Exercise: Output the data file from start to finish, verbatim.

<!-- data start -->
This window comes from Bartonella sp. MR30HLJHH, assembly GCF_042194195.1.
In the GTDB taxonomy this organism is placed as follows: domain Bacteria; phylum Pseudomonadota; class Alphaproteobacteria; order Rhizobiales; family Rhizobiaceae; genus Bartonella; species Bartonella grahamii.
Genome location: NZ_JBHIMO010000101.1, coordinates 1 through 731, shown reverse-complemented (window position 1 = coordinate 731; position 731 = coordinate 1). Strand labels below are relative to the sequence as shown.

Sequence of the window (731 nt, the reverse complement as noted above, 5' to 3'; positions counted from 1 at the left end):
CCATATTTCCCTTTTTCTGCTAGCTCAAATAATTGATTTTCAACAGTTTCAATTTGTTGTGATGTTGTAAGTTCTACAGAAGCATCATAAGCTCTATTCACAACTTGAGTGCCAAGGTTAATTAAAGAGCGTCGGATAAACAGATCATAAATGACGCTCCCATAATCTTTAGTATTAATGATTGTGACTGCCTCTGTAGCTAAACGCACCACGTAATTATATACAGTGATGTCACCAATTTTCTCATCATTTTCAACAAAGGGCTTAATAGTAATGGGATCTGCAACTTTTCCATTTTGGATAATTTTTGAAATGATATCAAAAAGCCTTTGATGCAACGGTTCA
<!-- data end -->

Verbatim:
This window comes from Bartonella sp. MR30HLJHH, assembly GCF_042194195.1.
In the GTDB taxonomy this organism is placed as follows: domain Bacteria; phylum Pseudomonadota; class Alphaproteobacteria; order Rhizobiales; family Rhizobiaceae; genus Bartonella; species Bartonella grahamii.
Genome location: NZ_JBHIMO010000101.1, coordinates 1 through 731, shown reverse-complemented (window position 1 = coordinate 731; position 731 = coordinate 1). Strand labels below are relative to the sequence as shown.

Sequence of the window (731 nt, the reverse complement as noted above, 5' to 3'; positions counted from 1 at the left end):
CCATATTTCCCTTTTTCTGCTAGCTCAAATAATTGATTTTCAACAGTTTCAATTTGTTGTGATGTTGTAAGTTCTACAGAAGCATCATAAGCTCTATTCACAACTTGAGTGCCAAGGTTAATTAAAGAGCGTCGGATAAACAGATCATAAATGACGCTCCCATAATCTTTAGTATTAATGATTGTGACTGCCTCTGTAGCTAAACGCACCACGTAATTATATACAGTGATGTCACCAATTTTCTCATCATTTTCAACAAAGGGCTTAATAGTAATGGGATCTGCAACTTTTCCATTTTGGATAATTTTTGAAATGATATCAAAAAGCCTTTGATGCAACGGTTCA